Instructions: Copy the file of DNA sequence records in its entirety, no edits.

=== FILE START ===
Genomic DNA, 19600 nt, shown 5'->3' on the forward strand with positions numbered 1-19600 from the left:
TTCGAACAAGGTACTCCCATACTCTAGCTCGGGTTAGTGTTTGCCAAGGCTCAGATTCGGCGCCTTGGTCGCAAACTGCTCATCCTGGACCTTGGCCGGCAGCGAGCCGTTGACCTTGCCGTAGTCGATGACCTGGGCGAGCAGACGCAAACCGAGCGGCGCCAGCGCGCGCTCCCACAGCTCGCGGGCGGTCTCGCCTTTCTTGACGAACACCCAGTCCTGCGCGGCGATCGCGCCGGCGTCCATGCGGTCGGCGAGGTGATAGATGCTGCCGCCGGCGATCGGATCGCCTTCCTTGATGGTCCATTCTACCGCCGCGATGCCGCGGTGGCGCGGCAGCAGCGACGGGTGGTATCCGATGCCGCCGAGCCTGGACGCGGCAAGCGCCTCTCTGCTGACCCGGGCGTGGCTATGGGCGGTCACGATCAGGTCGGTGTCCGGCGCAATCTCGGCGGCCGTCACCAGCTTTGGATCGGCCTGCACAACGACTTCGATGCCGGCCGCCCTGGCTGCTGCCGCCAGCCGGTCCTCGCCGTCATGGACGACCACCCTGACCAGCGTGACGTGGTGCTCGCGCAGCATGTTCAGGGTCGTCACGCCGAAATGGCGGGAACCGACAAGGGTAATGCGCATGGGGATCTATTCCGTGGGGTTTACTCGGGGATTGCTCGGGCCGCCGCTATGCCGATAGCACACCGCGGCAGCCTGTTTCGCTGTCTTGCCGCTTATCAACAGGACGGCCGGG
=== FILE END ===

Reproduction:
Genomic DNA, 19600 nt, shown 5'->3' on the forward strand with positions numbered 1-19600 from the left:
TTCGAACAAGGTACTCCCATACTCTAGCTCGGGTTAGTGTTTGCCAAGGCTCAGATTCGGCGCCTTGGTCGCAAACTGCTCATCCTGGACCTTGGCCGGCAGCGAGCCGTTGACCTTGCCGTAGTCGATGACCTGGGCGAGCAGACGCAAACCGAGCGGCGCCAGCGCGCGCTCCCACAGCTCGCGGGCGGTCTCGCCTTTCTTGACGAACACCCAGTCCTGCGCGGCGATCGCGCCGGCGTCCATGCGGTCGGCGAGGTGATAGATGCTGCCGCCGGCGATCGGATCGCCTTCCTTGATGGTCCATTCTACCGCCGCGATGCCGCGGTGGCGCGGCAGCAGCGACGGGTGGTATCCGATGCCGCCGAGCCTGGACGCGGCAAGCGCCTCTCTGCTGACCCGGGCGTGGCTATGGGCGGTCACGATCAGGTCGGTGTCCGGCGCAATCTCGGCGGCCGTCACCAGCTTTGGATCGGCCTGCACAACGACTTCGATGCCGGCCGCCCTGGCTGCTGCCGCCAGCCGGTCCTCGCCGTCATGGACGACCACCCTGACCAGCGTGACGTGGTGCTCGCGCAGCATGTTCAGGGTCGTCACGCCGAAATGGCGGGAACCGACAAGGGTAATGCGCATGGGGATCTATTCCGTGGGGTTTACTCGGGGATTGCTCGGGCCGCCGCTATGCCGATAGCACACCGCGGCAGCCTGTTTCGCTGTCTTGCCGCTTATCAACAGGACGGCCGGG